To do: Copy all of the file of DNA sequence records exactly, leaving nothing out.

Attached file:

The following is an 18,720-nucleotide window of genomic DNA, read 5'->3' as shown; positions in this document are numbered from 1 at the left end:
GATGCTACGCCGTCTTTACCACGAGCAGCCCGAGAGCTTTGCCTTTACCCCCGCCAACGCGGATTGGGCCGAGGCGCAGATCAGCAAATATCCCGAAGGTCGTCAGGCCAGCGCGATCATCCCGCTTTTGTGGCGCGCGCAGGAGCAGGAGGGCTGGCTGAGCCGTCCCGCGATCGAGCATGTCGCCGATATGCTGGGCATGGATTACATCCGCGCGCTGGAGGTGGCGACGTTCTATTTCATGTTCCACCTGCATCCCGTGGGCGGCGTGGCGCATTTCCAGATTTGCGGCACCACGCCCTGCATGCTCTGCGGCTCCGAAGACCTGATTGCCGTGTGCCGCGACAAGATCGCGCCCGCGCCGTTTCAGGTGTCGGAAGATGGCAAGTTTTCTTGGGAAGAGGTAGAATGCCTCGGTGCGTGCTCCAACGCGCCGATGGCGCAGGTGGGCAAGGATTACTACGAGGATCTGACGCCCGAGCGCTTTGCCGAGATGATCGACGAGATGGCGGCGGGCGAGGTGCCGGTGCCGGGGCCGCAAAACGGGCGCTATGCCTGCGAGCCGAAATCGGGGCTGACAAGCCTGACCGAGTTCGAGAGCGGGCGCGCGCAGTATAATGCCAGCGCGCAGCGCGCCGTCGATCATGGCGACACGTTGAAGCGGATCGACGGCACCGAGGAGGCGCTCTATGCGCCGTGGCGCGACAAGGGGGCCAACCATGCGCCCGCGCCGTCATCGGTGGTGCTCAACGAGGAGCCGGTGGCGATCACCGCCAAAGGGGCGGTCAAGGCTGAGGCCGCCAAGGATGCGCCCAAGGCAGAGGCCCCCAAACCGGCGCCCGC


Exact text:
The following is an 18,720-nucleotide window of genomic DNA, read 5'->3' as shown; positions in this document are numbered from 1 at the left end:
GATGCTACGCCGTCTTTACCACGAGCAGCCCGAGAGCTTTGCCTTTACCCCCGCCAACGCGGATTGGGCCGAGGCGCAGATCAGCAAATATCCCGAAGGTCGTCAGGCCAGCGCGATCATCCCGCTTTTGTGGCGCGCGCAGGAGCAGGAGGGCTGGCTGAGCCGTCCCGCGATCGAGCATGTCGCCGATATGCTGGGCATGGATTACATCCGCGCGCTGGAGGTGGCGACGTTCTATTTCATGTTCCACCTGCATCCCGTGGGCGGCGTGGCGCATTTCCAGATTTGCGGCACCACGCCCTGCATGCTCTGCGGCTCCGAAGACCTGATTGCCGTGTGCCGCGACAAGATCGCGCCCGCGCCGTTTCAGGTGTCGGAAGATGGCAAGTTTTCTTGGGAAGAGGTAGAATGCCTCGGTGCGTGCTCCAACGCGCCGATGGCGCAGGTGGGCAAGGATTACTACGAGGATCTGACGCCCGAGCGCTTTGCCGAGATGATCGACGAGATGGCGGCGGGCGAGGTGCCGGTGCCGGGGCCGCAAAACGGGCGCTATGCCTGCGAGCCGAAATCGGGGCTGACAAGCCTGACCGAGTTCGAGAGCGGGCGCGCGCAGTATAATGCCAGCGCGCAGCGCGCCGTCGATCATGGCGACACGTTGAAGCGGATCGACGGCACCGAGGAGGCGCTCTATGCGCCGTGGCGCGACAAGGGGGCCAACCATGCGCCCGCGCCGTCATCGGTGGTGCTCAACGAGGAGCCGGTGGCGATCACCGCCAAAGGGGCGGTCAAGGCTGAGGCCGCCAAGGATGCGCCCAAGGCAGAGGCCCCCAAACCGGCGCCCGC